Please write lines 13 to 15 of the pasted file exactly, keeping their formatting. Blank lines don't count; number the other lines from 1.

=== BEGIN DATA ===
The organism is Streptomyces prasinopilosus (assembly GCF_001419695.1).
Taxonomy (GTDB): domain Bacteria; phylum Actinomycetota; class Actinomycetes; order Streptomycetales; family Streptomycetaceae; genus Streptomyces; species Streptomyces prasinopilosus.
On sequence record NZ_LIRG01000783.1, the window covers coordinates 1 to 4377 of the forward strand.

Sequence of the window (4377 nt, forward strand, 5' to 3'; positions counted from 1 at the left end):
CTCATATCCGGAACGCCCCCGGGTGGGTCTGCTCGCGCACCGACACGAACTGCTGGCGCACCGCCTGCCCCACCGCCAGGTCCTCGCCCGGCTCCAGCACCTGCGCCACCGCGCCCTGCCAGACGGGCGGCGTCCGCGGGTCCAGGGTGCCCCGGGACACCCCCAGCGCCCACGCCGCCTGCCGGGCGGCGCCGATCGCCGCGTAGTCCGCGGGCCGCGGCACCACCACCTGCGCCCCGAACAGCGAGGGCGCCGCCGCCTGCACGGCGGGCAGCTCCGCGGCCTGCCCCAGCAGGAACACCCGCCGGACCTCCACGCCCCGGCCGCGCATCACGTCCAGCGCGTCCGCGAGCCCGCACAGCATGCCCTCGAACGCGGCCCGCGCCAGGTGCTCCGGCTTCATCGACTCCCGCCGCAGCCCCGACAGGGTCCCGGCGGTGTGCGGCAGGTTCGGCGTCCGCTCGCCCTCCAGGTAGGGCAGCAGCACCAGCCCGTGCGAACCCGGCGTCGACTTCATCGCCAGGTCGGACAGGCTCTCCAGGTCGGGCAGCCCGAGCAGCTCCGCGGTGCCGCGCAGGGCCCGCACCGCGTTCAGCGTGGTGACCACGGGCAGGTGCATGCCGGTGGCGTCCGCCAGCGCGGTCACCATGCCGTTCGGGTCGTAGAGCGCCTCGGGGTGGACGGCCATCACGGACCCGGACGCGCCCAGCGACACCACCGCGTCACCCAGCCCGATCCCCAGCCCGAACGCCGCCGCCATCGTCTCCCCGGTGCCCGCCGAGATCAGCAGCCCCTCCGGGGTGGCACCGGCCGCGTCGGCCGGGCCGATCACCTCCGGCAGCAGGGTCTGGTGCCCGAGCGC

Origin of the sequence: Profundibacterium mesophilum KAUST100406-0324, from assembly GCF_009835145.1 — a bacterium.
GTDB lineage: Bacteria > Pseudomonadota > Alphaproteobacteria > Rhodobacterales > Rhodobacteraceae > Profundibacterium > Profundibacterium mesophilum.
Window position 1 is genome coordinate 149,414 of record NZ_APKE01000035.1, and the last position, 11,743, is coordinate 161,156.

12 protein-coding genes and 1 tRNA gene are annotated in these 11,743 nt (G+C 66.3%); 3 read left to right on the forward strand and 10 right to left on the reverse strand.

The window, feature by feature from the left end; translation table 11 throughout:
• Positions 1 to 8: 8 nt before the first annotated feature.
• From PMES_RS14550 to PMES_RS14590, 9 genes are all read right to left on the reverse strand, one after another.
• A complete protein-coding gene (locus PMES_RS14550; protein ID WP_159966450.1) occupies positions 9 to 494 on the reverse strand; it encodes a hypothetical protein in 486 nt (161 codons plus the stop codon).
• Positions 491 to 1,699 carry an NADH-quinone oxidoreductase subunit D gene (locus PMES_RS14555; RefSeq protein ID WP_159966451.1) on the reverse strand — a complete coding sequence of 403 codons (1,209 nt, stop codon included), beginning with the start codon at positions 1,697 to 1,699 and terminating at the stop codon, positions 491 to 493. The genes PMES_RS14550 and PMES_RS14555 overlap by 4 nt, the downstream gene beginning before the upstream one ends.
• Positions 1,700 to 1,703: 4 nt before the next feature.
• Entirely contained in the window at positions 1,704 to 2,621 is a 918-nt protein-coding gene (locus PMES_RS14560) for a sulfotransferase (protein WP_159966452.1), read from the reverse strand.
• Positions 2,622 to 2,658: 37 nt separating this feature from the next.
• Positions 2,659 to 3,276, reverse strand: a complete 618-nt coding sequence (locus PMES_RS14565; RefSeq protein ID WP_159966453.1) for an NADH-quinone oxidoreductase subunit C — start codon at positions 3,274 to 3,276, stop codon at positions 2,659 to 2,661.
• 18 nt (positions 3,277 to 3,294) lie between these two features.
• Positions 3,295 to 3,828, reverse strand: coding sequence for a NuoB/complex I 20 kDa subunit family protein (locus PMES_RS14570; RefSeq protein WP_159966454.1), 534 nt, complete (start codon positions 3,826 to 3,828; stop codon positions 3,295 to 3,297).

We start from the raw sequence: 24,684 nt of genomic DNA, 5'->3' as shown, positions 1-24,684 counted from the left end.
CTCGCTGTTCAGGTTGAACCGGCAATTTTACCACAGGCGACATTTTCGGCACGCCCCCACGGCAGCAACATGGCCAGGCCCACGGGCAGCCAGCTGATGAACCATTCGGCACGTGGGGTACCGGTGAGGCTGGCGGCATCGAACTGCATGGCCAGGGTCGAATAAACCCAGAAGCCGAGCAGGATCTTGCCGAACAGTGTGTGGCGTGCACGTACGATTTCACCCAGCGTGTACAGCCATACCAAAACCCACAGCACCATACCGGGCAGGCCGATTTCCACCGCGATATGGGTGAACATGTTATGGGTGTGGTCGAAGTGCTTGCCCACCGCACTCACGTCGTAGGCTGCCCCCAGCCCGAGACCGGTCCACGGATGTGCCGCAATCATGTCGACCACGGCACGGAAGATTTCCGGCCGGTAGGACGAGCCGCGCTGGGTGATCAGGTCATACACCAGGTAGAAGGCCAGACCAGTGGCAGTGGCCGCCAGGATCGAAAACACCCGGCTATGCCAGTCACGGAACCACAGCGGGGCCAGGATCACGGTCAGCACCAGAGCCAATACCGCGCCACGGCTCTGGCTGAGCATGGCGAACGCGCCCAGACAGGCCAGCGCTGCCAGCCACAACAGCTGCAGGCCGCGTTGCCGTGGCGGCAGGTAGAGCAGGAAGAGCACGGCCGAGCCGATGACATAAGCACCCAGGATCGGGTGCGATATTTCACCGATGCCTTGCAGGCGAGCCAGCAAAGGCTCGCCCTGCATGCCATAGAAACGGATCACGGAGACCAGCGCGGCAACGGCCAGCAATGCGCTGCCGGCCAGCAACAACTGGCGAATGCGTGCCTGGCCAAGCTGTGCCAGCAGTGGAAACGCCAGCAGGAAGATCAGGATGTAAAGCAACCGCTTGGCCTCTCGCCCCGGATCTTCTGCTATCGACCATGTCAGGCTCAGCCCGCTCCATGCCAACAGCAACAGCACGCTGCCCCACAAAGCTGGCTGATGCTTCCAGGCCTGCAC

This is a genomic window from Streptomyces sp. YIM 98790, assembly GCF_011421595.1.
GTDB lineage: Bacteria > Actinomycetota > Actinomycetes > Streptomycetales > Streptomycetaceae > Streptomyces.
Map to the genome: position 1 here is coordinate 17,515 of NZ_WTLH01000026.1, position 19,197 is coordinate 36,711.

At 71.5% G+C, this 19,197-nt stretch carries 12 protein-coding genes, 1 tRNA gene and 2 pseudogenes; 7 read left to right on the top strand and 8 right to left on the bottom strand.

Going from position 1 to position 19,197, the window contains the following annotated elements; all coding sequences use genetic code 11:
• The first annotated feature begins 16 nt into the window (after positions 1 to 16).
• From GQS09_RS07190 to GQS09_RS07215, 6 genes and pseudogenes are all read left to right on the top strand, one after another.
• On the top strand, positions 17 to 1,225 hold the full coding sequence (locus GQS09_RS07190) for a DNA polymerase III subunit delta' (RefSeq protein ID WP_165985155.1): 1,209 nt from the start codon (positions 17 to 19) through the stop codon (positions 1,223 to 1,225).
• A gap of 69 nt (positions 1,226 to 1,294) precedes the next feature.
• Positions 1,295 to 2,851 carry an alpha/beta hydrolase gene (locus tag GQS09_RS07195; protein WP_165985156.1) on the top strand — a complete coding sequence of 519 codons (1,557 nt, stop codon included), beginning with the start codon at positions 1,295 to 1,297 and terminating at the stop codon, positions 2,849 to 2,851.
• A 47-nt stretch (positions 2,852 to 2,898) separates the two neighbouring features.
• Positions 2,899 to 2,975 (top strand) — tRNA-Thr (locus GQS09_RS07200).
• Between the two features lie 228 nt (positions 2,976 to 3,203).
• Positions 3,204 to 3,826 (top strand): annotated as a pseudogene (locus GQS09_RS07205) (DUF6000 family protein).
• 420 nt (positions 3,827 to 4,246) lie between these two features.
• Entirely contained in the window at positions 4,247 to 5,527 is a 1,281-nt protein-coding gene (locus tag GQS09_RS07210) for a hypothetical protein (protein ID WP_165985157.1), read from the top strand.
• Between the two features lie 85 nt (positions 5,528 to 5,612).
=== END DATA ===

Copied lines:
• A complete protein-coding gene (locus PMES_RS14550; protein ID WP_159966450.1) occupies positions 9 to 494 on the reverse strand; it encodes a hypothetical protein in 486 nt (161 codons plus the stop codon).
• Positions 491 to 1,699 carry an NADH-quinone oxidoreductase subunit D gene (locus PMES_RS14555; RefSeq protein ID WP_159966451.1) on the reverse strand — a complete coding sequence of 403 codons (1,209 nt, stop codon included), beginning with the start codon at positions 1,697 to 1,699 and terminating at the stop codon, positions 491 to 493. The genes PMES_RS14550 and PMES_RS14555 overlap by 4 nt, the downstream gene beginning before the upstream one ends.
• Positions 1,700 to 1,703: 4 nt before the next feature.